Minor-Embedding a Problem onto the QPU

In this chapter, we show how to minor-embed the QUBO created in the previous chapter onto a QPU, in this case a D-Wave 2000Q Chimera graph. Minor embedding often requires chains, which are described here. A solution received from the QPU can be unembedded by reversing the embedding steps.


This example is intended to walk you through the minor-embedding and unembedding process for a simple problem so that you understand how it works. D-Wave has automatic embedding and unembedding tools available to streamline this process and if you are submitting your problem to a Leap quantum-classical hybrid solver, the solver handles all interactions with the QPU. For more information, see the Ocean software documentation.

Create a Chain

To determine how a triangular graph fits on the Chimera graph, we need to take a closer look at the Chimera structure shown in Figure 25. Notice that there is no way to set up 3 qubits in a closed loop to achieve the triangle graph configuration of Figure 24. However, we can make a closed loop of 4 qubits using, say, qubits 0, 1, 4, and 5.

Unit cell

Fig. 25 Chimera unit cell.

To fit the 3-qubit loop into a 4-sided structure, we create a chain of 2 physical qubits that will represent a single variable; see Figure 26. In this case, we chain qubit 0 and qubit 5 to represent variable \(b\).

Embedding a triangular graph into Chimera by using a chain.

Fig. 26 Embedding a triangular graph into Chimera by using a chain.

The strength of the coupler between \(q_0\) and \(q_5\), which we want to represent variable \(b\), must be set to correlate the qubits strongly (discussed next), so that in most optimal solutions, \(q_0 = q_5 = b\). The mapping from variables to qubits is known as minor embedding.

Choose the Unit Cells to Work With

As explained in the D-Wave QPU Architecture: Topologies chapter, the subset of the Chimera graph accessible to users is the working graph. Before embedding a problem on the working graph, review the physical layout of the QPU to understand which qubits and couplers are absent from the fabric and therefore which unit cells are good choices.

Map the Problem Parameters to the Working Graph

Now, we translate the work we did in the previous step to map the problem to the actual working graph of the physical QPU. We already know which variables we want to map to which qubit, and we know the node biases and edge strengths from our original graph. Node biases translate to qubit biases for the qubits that represent variables \(a\) and \(c\). See the tables below.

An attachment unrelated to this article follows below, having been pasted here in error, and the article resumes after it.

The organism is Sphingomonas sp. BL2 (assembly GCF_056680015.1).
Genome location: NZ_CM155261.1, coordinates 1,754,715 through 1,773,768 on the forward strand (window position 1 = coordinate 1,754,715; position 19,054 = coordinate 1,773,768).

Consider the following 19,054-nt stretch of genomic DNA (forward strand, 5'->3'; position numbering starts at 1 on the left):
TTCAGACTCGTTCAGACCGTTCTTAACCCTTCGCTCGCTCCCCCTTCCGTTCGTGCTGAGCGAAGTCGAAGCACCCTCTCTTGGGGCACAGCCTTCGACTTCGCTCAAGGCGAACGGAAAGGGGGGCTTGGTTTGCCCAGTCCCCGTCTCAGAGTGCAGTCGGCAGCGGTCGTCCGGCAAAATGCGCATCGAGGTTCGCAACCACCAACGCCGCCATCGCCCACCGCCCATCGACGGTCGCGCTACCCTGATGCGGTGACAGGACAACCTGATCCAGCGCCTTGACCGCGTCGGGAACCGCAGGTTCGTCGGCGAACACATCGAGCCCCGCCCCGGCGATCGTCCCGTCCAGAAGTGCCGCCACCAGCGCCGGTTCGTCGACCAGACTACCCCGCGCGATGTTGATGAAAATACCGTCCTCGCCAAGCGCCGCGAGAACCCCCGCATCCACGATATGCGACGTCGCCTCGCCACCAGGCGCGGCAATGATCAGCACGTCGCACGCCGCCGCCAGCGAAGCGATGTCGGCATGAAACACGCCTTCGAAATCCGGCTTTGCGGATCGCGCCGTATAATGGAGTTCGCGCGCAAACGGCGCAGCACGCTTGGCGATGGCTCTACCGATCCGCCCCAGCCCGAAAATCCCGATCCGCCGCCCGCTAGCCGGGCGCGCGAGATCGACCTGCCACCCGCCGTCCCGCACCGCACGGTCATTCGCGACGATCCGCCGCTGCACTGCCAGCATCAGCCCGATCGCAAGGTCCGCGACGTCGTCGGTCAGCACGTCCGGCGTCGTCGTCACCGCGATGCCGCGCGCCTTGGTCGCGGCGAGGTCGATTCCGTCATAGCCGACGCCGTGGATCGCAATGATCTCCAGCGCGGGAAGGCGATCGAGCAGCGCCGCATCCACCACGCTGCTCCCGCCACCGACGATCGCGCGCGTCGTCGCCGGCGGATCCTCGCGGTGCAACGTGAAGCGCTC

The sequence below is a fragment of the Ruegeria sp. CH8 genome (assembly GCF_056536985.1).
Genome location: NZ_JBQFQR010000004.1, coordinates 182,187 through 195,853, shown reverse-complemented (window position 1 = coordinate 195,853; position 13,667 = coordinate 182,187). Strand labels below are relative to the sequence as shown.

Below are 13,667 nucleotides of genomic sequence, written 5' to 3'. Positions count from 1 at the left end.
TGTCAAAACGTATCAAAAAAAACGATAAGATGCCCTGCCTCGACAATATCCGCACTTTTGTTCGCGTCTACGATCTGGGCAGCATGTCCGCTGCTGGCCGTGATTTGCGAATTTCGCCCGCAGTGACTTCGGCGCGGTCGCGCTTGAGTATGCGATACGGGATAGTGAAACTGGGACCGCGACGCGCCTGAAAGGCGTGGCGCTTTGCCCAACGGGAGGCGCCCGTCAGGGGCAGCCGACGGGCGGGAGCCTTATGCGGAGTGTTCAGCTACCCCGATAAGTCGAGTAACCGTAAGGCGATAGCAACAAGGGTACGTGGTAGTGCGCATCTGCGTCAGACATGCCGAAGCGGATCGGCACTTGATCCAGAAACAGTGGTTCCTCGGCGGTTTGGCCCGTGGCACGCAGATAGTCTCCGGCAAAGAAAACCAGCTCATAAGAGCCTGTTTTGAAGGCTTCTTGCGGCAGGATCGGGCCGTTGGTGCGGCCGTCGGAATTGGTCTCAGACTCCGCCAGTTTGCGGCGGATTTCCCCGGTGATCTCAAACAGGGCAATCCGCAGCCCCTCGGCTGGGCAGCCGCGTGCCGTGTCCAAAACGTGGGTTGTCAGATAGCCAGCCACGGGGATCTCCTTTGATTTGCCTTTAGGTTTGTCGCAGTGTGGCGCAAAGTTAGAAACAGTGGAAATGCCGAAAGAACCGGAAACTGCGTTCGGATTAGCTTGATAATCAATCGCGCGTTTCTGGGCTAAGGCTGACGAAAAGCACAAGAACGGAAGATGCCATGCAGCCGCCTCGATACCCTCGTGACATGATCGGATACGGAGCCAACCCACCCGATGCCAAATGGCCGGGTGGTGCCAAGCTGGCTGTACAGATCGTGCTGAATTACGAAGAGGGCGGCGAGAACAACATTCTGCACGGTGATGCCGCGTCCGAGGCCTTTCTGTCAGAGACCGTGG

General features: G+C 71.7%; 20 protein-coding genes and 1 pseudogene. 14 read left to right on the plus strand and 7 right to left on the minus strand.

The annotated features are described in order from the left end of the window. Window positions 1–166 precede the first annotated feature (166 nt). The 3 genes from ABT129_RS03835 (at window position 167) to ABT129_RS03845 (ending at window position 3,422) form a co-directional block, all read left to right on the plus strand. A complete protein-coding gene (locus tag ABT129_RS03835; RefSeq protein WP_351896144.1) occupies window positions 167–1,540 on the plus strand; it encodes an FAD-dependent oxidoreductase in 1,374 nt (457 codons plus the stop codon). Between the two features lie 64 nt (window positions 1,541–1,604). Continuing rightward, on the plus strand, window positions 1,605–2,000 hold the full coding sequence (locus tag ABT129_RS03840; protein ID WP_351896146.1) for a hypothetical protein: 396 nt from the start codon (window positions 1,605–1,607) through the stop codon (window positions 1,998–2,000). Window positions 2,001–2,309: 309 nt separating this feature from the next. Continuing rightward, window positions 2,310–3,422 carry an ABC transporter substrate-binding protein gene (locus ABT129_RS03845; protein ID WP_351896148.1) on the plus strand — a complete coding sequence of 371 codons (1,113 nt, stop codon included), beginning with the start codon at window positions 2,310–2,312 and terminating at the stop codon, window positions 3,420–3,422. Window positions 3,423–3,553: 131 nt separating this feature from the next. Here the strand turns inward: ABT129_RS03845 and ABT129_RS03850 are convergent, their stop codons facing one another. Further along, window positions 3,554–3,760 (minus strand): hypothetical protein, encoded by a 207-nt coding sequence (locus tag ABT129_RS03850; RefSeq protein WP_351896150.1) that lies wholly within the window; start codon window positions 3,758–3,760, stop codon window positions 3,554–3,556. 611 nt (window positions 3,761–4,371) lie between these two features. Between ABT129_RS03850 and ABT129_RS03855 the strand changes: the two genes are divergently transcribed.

Qubit 0 5 4 1
Variable b b a c
Bias ? ? -1 -1
Coupler (0,4) (5,0) (4,1) (1,5)
Strength 2 ? 2 2

But what about the 2 qubits that represent variable \(b\) and the coupling strength between them? We need a strong negative coupler to chain qubits 0 and 5 thereby create a single logical qubit with the connectivity we need. We also need to add to the existing qubit values to compensate for the negative coupling we are adding.[1]

[1]In the Ising model, we can introduce a bias on the quadratic term without changing the ground state of the problem. For a QUBO problem, however (as we have here), changing the bias on the quadratic term changes the ground state unless we compensate by adding biases (0.5 of the quadratic bias) to each of the two linear terms.

This process requires a few steps:

  1. Evenly split the bias of \(-1\) from variable \(b\) between \(q_0\) and \(q_{5}\). Now the bias of these 2 qubits is \(-0.5\).
  2. Choose a strong negative coupling strength for the chain between \(q_0\) and \(q_{5}\). In this example, we arbitrarily choose \(-3\) as a coupling strength because it is a stronger value than the other couplers around it and is negative, which forces the 2 qubits to be equal.
  3. We now need to add \(1.5\) to each bias of \(q_0\) and \(q_{5}\) to compensate for the \(-3\) we added in step 2. Now the bias for both \(q_0\) and \(q_{5}\) is \(1\).
  4. Finally, we normalize the entire graph to fit within the physical bounds of the system by dividing by all values by \(3\) so that the largest coupler strength is \(-1\).

Our resulting values are as follows, with the chained qubits having a strong negative coupling (\(-1\)):[2]

Qubit 0 5 4 1
Variable b b a c
Bias 0.33 0.33 -0.33 -0.33
Coupler (0,4) (5,0) (4,1) (1,5)
Strength 0.667 -1 0.667 0.667
[2]Some solvers support an extended \(J\) range to allow for even stronger couplings. For more information on extended \(J\) ranges and related controls, see Technical Description of the D-Wave Quantum Processing Unit.

The problem can be sent to the QPU for solution.

Unembed the Solution

After the QPU has solved the exactly-one-true problem and returned a sample of solutions to the embedded problem, those solutions must be unembedded to obtain solutions to the original problem.

Possible returned values for our problem are:

  • \(q_0 = 1\)
  • \(q_{5} = 1\)
  • \(q_{4} = 0\)
  • \(q_1 = 0\)

Reverse the embedding process to get the solution to our original problem:

  • \(a = q_{4} = 0\)
  • \(b = q_0, q_{5} = 1\)
  • \(c = q_1 = 0\)

And this gives us one of the three expected solutions:

\[(a, b, c) = (0, 1, 0).\]

Other possible solutions are \((1, 0, 0)\) and \((0, 0, 1)\).


If a chain is broken, two strongly coupled qubits might “disagree” on what their logical value should be. To address this issue, Ocean software includes utilities that convert solutions with broken chains into intact solutions.